Resiliency and war experiences: A psychometric study of the Lebanese adolescent experience of war

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If Article 22 of the Universal Declaration of Human Rights, which states that “Everyone, as a member of society, has the right to social security and is entitled to realisation, through national effort and international co-operation and in accordance with the organization and resources of each State, of the economic, social and cultural rights indispensable for his dignity and the free development of his personality” is taken as a fundamental right for each individual to develop a healthy psychological state, then protecting the mental health of individuals everywhere is a priority. This priority becomes more critical during conflict, where psychological well-being is threatened by several traumatic experiences. This article investigates the post-traumatic-growth of Lebanese adolescents after the war in 2006 and its relation to resiliency in a sample of 549 Lebanese Adolescents from four main regions in Lebanon (Beirut, South, Bekaa Valley and the North of Lebanon). Strong correlations were found between the different types of war experiences and resiliency. Bereavement, combat and displacement were found to negatively correlate with resiliency subscales, whereas witnessing violence was found to positively correlate with resiliency subscales.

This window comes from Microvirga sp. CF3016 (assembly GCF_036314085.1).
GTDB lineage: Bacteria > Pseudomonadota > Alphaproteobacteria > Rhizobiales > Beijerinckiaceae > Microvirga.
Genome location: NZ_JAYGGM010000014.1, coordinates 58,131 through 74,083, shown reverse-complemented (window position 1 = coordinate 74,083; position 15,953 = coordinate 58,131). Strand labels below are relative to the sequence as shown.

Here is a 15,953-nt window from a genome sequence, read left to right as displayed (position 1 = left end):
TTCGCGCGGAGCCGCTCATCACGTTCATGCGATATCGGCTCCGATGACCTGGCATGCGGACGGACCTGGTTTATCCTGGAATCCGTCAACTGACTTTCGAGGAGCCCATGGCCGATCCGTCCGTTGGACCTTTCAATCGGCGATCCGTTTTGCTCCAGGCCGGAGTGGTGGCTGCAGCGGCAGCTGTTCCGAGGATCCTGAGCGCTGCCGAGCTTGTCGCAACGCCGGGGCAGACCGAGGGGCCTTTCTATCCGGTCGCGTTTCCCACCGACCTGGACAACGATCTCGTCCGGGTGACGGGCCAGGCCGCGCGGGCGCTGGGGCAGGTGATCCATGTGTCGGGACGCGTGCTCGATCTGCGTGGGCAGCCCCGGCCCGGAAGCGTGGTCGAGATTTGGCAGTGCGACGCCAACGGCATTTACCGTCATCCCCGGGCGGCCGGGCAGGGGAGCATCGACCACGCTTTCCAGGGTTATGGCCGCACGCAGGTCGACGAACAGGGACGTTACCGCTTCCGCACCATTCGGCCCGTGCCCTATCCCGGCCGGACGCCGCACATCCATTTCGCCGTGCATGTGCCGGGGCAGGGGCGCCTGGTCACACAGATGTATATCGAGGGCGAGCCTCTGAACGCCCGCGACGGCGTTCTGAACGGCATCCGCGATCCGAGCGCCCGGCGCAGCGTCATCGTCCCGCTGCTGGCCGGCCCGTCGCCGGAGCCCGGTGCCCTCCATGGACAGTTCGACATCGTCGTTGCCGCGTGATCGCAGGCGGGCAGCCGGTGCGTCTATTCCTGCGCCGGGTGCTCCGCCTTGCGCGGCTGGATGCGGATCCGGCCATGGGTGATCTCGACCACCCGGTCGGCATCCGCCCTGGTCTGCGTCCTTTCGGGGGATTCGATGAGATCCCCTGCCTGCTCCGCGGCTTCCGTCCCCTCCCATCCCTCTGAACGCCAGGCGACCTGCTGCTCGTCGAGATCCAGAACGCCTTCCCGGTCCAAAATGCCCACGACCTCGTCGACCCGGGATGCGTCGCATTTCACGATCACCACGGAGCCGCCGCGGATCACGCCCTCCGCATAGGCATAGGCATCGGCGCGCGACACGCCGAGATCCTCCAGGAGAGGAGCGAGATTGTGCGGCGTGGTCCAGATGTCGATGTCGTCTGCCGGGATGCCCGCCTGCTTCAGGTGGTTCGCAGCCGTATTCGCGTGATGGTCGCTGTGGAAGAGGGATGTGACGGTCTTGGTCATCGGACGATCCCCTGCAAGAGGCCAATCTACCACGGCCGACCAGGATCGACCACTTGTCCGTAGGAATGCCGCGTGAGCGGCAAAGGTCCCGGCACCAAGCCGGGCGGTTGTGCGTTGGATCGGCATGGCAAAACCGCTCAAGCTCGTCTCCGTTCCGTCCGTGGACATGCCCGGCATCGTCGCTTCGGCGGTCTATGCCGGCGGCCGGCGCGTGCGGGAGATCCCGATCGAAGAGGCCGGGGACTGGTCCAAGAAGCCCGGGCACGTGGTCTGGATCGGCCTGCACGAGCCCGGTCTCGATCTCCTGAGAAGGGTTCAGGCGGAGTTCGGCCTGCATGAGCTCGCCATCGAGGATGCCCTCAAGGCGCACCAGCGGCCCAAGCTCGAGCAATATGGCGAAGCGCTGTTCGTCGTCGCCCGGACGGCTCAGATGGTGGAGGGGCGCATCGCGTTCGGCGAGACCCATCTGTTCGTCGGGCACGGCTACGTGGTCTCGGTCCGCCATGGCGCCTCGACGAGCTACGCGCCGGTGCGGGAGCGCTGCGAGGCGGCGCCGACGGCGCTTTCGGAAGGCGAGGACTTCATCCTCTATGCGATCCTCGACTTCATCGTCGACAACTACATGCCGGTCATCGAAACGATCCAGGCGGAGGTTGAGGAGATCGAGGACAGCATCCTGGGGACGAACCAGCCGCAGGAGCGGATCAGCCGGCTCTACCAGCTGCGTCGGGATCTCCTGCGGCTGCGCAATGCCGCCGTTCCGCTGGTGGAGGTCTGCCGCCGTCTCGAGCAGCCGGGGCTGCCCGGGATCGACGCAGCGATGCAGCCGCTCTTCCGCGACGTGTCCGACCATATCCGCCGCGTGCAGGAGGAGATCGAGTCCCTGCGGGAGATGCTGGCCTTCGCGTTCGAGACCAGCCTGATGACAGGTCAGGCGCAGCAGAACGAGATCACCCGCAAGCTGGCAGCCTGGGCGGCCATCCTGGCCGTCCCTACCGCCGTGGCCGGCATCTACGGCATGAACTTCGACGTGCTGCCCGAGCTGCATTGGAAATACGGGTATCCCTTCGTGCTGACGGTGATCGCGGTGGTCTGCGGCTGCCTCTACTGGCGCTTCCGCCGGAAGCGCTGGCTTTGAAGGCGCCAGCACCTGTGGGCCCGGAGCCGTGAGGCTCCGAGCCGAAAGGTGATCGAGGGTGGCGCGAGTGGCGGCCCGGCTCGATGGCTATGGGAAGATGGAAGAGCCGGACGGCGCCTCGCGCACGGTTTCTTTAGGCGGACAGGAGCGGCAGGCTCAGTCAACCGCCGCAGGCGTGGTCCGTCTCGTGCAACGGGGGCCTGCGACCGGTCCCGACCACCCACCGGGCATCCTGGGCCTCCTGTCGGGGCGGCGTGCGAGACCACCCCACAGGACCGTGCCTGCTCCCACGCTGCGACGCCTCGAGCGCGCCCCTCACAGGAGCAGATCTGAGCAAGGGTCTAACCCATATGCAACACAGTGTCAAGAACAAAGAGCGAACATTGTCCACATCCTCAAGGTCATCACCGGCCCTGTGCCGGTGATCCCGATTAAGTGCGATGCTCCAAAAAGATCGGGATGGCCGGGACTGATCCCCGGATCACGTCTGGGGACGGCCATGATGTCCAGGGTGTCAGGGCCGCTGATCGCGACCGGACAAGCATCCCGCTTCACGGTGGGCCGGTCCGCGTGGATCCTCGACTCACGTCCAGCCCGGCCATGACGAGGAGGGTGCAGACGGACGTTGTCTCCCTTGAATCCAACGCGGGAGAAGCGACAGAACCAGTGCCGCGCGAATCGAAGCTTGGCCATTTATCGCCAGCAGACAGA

Original languageEnglish
Pages (from-to)23-33
Number of pages11
JournalInternational Journal of Psychology and Behavioral Science
Publication statusPublished - 2013
Externally publishedYes


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